CAJUN ACCORDION DISCUSSION GROUP
The Pine Leaf Boys and the Lost Bayou Ramblers! Love both these bands, and love the traditional style music as well as when they step out of the boundaries and swing it. In addition, they are all very nice young men, and I for one am glad the future of Cajun music is,in part,in hands like these. Looking forward to hearing them for many years to come. To all on the forum: HOPE THAT ALL OF YOUR CELEBRATIONS ARE GOOD ONES, and that YOUR NEW YEAR IS FULL OF HEALTH AND PROSPERITY.
definetly agree on the pine leaf boys!
I have to echo Sabra. I saw the Pine leaf boys at the Liberty in November and now cant wait for their new cd to arrive. I havent heard the Lost Bayou Ramblers yet. My new years wish is for Horace Trahan to return to traditional cajun music.
Je souhaite que vous autre tout passer un joyeaux Noël.
Cajun Honky Tonk
Since I moved back to Lousiana, Opelousas to be exact, I got heavy into Cajun music. One of FAVORITE CDs is the Arhoolie Cajun Honky Tonk. This is the Khoury's records compilation from 1949-late 50s. There's alot of familiar favorites, early Lawrence Walker (including the crying Evangeline Waltz), early Nathan Abshire (Crying Pine Grove Blues, he bawls after every chorus). But there's some early Dewey Balfa, Harry Choates (eh ha ha), Marie Falcon (she sings a French version of Wild Side Of Life in a June Carter-like voice). The real gems were two songs by The Texas Melody Boys. These guys sound like they drank a pot of Mellow Joy coffee each and it shows. They run through their two songs like a runaway train with various "a-eee"'s and "eh haha"'s. The most interesting sound is the accordion. I have NO idea what he's playing other than it's a wet-tuned box that's out of tune.
Another great CD is Floyd's Early Singles on ACE. This picks up in the late 50s in the beginning of the good dancehall band sound. There's some Lawrence, Aldus Roger, lots of Austin Pitre and a bunch from the Rambling Aces . Now THAT's music.
Dear Swallow Records, please put out a Joe Bonsall and the Orange Playboys compilation? Pretty please with a cherry on top?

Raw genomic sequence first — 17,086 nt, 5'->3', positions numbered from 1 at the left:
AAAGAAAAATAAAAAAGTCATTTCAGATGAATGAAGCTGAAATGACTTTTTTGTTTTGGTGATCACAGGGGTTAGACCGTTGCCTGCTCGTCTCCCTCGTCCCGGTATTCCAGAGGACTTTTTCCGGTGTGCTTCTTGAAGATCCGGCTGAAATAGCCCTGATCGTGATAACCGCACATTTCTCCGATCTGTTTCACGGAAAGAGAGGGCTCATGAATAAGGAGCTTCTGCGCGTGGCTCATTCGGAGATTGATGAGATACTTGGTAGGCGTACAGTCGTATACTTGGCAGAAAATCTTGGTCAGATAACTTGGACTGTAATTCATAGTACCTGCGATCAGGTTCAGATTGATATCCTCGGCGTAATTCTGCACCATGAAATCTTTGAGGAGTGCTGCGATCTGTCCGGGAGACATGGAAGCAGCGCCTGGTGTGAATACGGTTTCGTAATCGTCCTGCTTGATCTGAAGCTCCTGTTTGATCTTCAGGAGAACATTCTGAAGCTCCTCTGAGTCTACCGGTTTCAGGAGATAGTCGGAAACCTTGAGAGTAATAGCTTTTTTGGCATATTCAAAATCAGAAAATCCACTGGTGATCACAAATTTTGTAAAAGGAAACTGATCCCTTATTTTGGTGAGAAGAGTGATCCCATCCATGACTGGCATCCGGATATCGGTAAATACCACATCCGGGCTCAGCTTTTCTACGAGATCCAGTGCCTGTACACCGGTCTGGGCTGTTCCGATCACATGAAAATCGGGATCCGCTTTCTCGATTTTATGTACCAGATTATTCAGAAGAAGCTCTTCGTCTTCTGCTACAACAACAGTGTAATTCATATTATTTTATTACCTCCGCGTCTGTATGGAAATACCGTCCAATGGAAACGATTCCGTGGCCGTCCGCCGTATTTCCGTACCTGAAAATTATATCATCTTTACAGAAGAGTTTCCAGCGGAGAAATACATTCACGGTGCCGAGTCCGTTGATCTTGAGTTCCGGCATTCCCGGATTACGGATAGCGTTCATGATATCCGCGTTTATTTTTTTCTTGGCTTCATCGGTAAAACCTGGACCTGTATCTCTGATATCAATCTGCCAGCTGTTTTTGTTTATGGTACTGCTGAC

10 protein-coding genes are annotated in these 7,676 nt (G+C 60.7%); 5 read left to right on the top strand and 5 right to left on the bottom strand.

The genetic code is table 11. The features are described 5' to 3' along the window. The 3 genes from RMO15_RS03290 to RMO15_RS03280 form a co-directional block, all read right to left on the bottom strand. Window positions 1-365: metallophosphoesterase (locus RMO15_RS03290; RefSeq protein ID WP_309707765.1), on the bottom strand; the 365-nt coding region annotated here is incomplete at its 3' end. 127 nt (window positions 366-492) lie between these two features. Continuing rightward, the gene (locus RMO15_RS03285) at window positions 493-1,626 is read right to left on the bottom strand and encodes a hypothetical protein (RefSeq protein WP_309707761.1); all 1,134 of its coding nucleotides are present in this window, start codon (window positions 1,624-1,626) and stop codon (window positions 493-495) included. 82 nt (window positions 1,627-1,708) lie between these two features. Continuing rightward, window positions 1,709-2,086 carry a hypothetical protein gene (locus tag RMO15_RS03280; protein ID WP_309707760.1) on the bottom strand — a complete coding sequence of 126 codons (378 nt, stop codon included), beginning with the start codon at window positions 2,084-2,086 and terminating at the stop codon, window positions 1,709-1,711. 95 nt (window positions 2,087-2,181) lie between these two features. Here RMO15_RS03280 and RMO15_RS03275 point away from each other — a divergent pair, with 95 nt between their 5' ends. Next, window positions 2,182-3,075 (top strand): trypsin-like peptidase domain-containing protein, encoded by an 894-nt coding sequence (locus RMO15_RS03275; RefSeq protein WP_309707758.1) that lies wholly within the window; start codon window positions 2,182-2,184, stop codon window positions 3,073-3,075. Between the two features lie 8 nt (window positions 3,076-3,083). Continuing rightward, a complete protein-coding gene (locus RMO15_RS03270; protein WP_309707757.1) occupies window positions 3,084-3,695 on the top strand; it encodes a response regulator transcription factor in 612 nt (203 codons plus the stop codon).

Forgot to mention Wayne Toups's Little Wooden Box CD. ROCKIN'
Someone just lent me a home compilation. One track is by 'Captain Gumbo' The title is given here as 'Cajun Rock', but that may well be the title of the album it comes from, as it's a rockin' version of Diggy Liggy Lo. Anybody know this band? They strike me as a good intro to Cajun for folks who think rock is the only music.
Both great albums!
On Cajun Honkty Tonk I especially like Will Kegley doing Lawtell Two Step and Shuk Richard with Marie Falcon doing Madame Entelle (Give Her to Me)! Best versions I have heard.
Neal, do you happen to have the Old-Timey LP, The Early Cajun Years (or something like that)? It has the comedy record "Mayor Of Bayou Pom Pom" sides 1 & 2. I heard this a long time ago and I'm trying to find it again.
This year a whole lot of my inspiration has come from the most wonderful person I know. She plays classical and Irish fiddle, she makes me laugh, she's intelligent, beautiful and more.
So close, yet so far.
Two artist... Mr. Walter Mouton and Mr. Jimmy Breaux. They are clearly a standard to measure by.
I discovered Gerard Dole's Francadian songs lately on:
I love them all
Who could tell me more about Mr Dole ? Where can I buy his records ?
Gerard Dole is from France. He recorded five LPs for Folkways. If I'm not mistaken, the original Folkways was owned by Moses Asch. Somewhere along the way, he donated his entire collection to the Smithsonian with the provision that all of the recordings, no matter how limited, would be available for purchase from Smithsonian Folkways.
I believe that Gerard Dole was also involved with a number of additional Cajun recordings for Folkways. They are really quite good. You can order all of them from Folkways. They may cost a little more (not too much more) because for most of them, they have to make you copies; but they are of very good quality.
Gerard Dole also made a field recording with Moise Robin that I'm pretty sure that you can purchase from somewhere in Europe. I was looking for it a couple of years ago and could not find it anywhere; so I contacted him. He told me where I could purchase it in Europe, and I did.
If you are interested in other kind of music, Smithsonian Folkways also has more great recordings. I just bought a recording by Tommy Jarrell, Frank Bode, and Paul Brown (You can listen to him on NPR most every day after Pete Bergeron's radio program on KRVS.) that is terrific. I also bought another CD by the late Gordon Tanner, the son of Gid Tanner (One of the original Skillet Lickers). Really rare stuff!
Anyway, I gave the Folkways website above.